The stickler in me that perks up whenever numbers come into play immediately sees this as a steaming pile of bullshit. If you reduce my ability to vote for city council members from 7 members to one member, that leaves me with a little over 14% of my number of voted-for council members. So your two arguments for me are that I only get 1/7th of the power and furthermore, in addition to that, I get my voting power reduced by 85%? That’s just repeating one argument twice. This may be nit-picking, but I don’t appreciate being spoken to with those kind of patronizing smokescreen tactics when I’m entrusted with legislative responsibility over my community at the polls.

The more substantial problem with this line of reasoning is that while a resident of Santa Rosa has normally been able to vote for candidates for all seven Council positions, the 2010 census shows my vote is competing with some 167,814 other opinions. So overall I have 7/167815ths of a say in who our representatives are. Split that up into districts as proposed by Measure Q and my voting power becomes, ostensibly, 1/23973rd. No change in the prima facia potency of my ballot. Instead of 7 extremely-watered-down votes, I get one somewhat-less-watered-down vote.

To get a little more practical, in 2008 there were eleven candidates running for four open positions. In 2010 there were seven candidates running for three open positions, some of whom also ran in 2008. In 2012 there are seven candidates contending for four open positions. It’s pretty clear that we don’t have a rough time scrounging up two or more candidates for every open position under the existing system. I consider that a good thing, your mileage may vary.

Trying to stay practical, different segments of the population vote at different rates. Elderly, educated white people are more likely to vote than younger minorities with less education. There are a thousand demographic divisions one could look at, but generally speaking the portions of the population most likely to vote, and thus more likely to see their interests reflected in the City Council Elections tend to be clustered in a section of town that can be broadly describes as the north-east quarter. Most of our Council members in recent decades hail from that area. People who live in the North-west are more likely to vote than their counterparts in the less affluent South-west, and would see their voting power decreased somewhat. Meanwhile everybody else that is already in the habit of casting a ballot will see their per-capita voting power increase.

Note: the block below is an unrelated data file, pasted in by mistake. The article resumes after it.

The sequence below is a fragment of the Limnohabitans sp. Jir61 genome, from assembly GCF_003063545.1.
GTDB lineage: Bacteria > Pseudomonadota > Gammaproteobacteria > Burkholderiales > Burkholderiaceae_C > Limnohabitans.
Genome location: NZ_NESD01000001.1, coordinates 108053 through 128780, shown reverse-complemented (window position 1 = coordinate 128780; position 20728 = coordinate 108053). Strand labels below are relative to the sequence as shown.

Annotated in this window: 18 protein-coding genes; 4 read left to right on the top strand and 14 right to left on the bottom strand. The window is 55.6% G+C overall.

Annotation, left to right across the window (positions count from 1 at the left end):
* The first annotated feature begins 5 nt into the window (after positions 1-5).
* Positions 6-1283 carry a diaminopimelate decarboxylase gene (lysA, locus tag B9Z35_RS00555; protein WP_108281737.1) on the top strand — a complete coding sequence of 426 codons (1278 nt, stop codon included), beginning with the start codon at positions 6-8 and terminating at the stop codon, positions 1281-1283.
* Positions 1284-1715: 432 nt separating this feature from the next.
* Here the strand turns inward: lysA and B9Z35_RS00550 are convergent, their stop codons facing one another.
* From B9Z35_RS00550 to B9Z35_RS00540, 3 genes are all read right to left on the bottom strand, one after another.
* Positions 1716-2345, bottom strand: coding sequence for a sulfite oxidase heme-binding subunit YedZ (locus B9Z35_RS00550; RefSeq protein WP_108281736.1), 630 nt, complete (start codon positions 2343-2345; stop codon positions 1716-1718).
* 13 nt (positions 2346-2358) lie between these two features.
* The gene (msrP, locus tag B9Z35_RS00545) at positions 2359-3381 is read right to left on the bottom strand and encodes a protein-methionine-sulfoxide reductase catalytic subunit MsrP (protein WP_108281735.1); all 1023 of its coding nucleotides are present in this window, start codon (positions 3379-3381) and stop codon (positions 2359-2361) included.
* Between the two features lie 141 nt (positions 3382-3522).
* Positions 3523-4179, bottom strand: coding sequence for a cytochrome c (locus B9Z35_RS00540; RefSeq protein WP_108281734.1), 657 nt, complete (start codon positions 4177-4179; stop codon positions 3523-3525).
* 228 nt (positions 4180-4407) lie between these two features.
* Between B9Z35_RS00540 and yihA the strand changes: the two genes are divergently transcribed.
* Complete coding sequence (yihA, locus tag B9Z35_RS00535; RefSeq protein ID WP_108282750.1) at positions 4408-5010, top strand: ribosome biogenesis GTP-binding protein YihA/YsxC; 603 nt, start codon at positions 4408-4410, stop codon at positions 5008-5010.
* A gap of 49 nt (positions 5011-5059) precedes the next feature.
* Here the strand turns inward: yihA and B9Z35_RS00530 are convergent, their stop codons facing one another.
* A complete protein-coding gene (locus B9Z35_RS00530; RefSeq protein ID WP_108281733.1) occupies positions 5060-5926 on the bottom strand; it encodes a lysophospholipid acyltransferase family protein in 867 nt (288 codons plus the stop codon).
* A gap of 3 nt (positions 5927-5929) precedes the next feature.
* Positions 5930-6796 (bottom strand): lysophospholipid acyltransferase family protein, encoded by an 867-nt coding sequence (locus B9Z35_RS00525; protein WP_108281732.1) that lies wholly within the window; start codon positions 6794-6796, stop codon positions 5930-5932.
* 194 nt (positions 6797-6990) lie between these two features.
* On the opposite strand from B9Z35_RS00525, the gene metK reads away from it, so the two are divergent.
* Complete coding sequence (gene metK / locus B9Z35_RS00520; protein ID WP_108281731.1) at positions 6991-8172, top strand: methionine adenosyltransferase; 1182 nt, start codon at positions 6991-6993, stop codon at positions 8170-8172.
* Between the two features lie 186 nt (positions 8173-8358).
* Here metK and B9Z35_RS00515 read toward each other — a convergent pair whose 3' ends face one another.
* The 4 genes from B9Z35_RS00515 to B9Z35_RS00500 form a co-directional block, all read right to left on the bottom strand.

Regarding the ancillary argument that district representation would lead to intra-Council division and strife, delaying projects that are in the whole city’s interest, it seems to me this has always been the case and likely always will be. Many cities use district representatives successfully, and there is little indication that at-large representation is of any benefit at all.

As somebody who doesn’t live in a bastion of high election participation, Measure Q appears to be in my self interest.

Full text of Measure Q (PDF)

Bickering about tax fairness is dumb

Thursday, January 26th, 2012

Listening to the radio earlier today, somebody was ridiculing Mitt Romney for claiming in a Univision interview that he had given back nearly 50% back to the community, and that his last two years of taxes indicated this. There were a few points made by the radio host that break down as follows:

  • He didn’t really release two years of his taxes because he hasn’t filed for 2011 yet and only released an estimate for that tax year.